Elephant's Tears

In Asia, Phajaan (a traditional training method) continues to be used to ‘tame’ elephants by essentially exploiting and abusing them until they are so subdued and submissive that their ‘spirits have been crushed’. 'The Crush' means "to divorce the baby elephant from its spirit" or to ''split the will" of a baby elephant.
The cruelty and abuse (which includes stabbing, beating, starving and ripping the elephant's ears with a bullhook) is performed on baby elephants and it ensures that the baby is so terrified of its handlers that it will never dare to show any emotions or disobey its captors.
If there is no demand for performing or trekking elephants in circuses or the tourism industry, then the need for such brutal, heartless and barbaric training techniques will decrease.

Only recently are scientists uncovering the extraordinary intelligence of elephants. Examples of their striking similarity to humans include their use of tools, mourning rituals, remarkable memories, capacity for empathy and the fact that they are able to identify different human languages.

A study done by World Animal Protection revealed that more than three quarters of nearly 3,000 elephants used for tourist entertainment in Asia are kept in ‘severely-cruel conditions’. The article which published these statistics also said that ‘Conditions in Thailand proved most concerning, with almost twice the number of elephants used for tourism there than all the other Asian countries combined. 
Several venues are generating estimated profits of tens of thousands of dollars per month from exploiting Asian elephants – an endangered species.’ 

The fact that Asian elephants are endangered makes this whole practice even more appalling - if that’s possible. 

I feel compelled to educate people- in particular my generation- on the shameful and repulsive happenings that take place. I have spoken to many of my friends who had almost all ridden elephants whilst in the Far East and were shocked to hear of the barbaric practices used to ‘tame’ the elephants just for our amusement.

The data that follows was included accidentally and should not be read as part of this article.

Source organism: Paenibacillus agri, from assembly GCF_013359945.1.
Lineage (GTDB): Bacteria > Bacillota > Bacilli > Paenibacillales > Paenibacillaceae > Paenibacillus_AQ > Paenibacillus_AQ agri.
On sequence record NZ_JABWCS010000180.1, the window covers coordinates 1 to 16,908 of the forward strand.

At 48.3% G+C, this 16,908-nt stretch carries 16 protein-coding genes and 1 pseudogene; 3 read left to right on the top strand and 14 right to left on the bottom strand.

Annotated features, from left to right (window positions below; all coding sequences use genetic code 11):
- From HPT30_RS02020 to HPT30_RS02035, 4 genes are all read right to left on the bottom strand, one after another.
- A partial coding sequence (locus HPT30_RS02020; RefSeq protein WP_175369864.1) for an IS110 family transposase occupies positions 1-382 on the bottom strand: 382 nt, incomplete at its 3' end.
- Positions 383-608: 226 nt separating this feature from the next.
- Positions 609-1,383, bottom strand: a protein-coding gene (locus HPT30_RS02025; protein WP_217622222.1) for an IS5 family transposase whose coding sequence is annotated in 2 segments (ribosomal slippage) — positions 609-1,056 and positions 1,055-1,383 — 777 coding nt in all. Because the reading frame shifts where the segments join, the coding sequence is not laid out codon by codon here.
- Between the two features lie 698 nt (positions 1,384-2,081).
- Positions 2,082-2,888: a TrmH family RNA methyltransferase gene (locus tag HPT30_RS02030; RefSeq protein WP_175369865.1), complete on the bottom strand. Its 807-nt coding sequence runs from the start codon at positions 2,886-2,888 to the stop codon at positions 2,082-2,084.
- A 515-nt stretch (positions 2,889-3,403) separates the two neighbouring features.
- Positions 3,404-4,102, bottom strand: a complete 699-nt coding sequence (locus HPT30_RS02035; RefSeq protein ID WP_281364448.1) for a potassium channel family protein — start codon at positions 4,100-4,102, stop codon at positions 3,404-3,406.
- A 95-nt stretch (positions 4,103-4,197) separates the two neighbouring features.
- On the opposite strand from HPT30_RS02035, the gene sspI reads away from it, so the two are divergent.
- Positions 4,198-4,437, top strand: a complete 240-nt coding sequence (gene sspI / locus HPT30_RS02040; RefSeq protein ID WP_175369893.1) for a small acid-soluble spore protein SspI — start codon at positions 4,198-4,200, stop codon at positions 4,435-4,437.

I intend to travel out to Thailand this summer to capture on film, and expose the cruel practices that are used before tourists can have that ‘fun’ holiday experience of riding an elephant. I endeavour to document my travels through Thailand, chronicling the practice of Phajaan and its negative implications on the elephant’s welfare and physiological and psychological wellbeing. I aim to interview prominent elephant conservationists involved in the field and visit genuine sanctuaries such as Elephant Nature Park in Chiang Mai. I would like to film the work of the teams of dedicated people who rescue the elephants and above all, highlight the desperate plight of these magnificent creatures. 

Essentially, I will be making a documentary that exposes the cruel industry and showing it through my eyes- a 15 year old desperate to help elephants and improve their dire situation. I truly believe that the footage I capture, coupled with poignant anecdotes and informative interviews, will help to shift the public’s approach and subsequently improve the lives of many of these highly intelligent and cognisant animals.

I, along with several other teens, am currently organising a march that will take place in London on July 21st. 'It will be a national day of mass action, led by youth - an ideal platform to ensure that young voices are not only centered in this conversation, but that politicians and adults will hear our voices loud and clear! The mission of the Zero Hour movement is to center the voices of diverse youth in the conversation around climate and environmental justice. Zero Hour is a youth-led movement creating entry points, training, and resources for new young activists and organizers (and adults who support our vision) wanting to take concrete action around climate change. Together, we are a movement of unstoppable youth organizing to protect our rights and access to the natural resources and a clean, safe, and healthy environment that will ensure a livable future where we not just survive, but flourish.'

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